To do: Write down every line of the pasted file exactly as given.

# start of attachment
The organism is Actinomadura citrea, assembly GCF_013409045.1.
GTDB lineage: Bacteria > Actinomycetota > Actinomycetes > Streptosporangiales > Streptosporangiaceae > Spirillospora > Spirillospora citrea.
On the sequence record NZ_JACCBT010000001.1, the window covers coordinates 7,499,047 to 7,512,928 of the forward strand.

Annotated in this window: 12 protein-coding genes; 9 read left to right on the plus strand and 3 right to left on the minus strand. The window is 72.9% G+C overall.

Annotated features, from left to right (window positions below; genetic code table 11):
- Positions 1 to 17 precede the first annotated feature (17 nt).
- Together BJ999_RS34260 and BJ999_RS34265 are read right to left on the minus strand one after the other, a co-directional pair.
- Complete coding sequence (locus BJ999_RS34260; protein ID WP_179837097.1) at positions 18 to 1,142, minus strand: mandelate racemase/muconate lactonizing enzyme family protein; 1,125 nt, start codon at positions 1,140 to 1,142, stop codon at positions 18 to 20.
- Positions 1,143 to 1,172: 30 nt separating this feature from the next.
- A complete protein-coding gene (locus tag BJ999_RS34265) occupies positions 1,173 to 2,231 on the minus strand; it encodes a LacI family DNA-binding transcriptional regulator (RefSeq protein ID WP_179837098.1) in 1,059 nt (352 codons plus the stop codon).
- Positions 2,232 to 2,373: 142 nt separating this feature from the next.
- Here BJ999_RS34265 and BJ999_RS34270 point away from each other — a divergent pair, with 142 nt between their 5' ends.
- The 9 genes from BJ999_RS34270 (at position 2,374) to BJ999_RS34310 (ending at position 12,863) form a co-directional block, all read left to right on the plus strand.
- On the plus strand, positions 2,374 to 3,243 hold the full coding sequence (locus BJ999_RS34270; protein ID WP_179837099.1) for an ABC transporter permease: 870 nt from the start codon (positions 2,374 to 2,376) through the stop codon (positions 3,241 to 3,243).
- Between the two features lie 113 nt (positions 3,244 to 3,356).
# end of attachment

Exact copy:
The organism is Actinomadura citrea, assembly GCF_013409045.1.
GTDB lineage: Bacteria > Actinomycetota > Actinomycetes > Streptosporangiales > Streptosporangiaceae > Spirillospora > Spirillospora citrea.
On the sequence record NZ_JACCBT010000001.1, the window covers coordinates 7,499,047 to 7,512,928 of the forward strand.

Annotated in this window: 12 protein-coding genes; 9 read left to right on the plus strand and 3 right to left on the minus strand. The window is 72.9% G+C overall.

Annotated features, from left to right (window positions below; genetic code table 11):
- Positions 1 to 17 precede the first annotated feature (17 nt).
- Together BJ999_RS34260 and BJ999_RS34265 are read right to left on the minus strand one after the other, a co-directional pair.
- Complete coding sequence (locus BJ999_RS34260; protein ID WP_179837097.1) at positions 18 to 1,142, minus strand: mandelate racemase/muconate lactonizing enzyme family protein; 1,125 nt, start codon at positions 1,140 to 1,142, stop codon at positions 18 to 20.
- Positions 1,143 to 1,172: 30 nt separating this feature from the next.
- A complete protein-coding gene (locus tag BJ999_RS34265) occupies positions 1,173 to 2,231 on the minus strand; it encodes a LacI family DNA-binding transcriptional regulator (RefSeq protein ID WP_179837098.1) in 1,059 nt (352 codons plus the stop codon).
- Positions 2,232 to 2,373: 142 nt separating this feature from the next.
- Here BJ999_RS34265 and BJ999_RS34270 point away from each other — a divergent pair, with 142 nt between their 5' ends.
- The 9 genes from BJ999_RS34270 (at position 2,374) to BJ999_RS34310 (ending at position 12,863) form a co-directional block, all read left to right on the plus strand.
- On the plus strand, positions 2,374 to 3,243 hold the full coding sequence (locus BJ999_RS34270; protein ID WP_179837099.1) for an ABC transporter permease: 870 nt from the start codon (positions 2,374 to 2,376) through the stop codon (positions 3,241 to 3,243).
- Between the two features lie 113 nt (positions 3,244 to 3,356).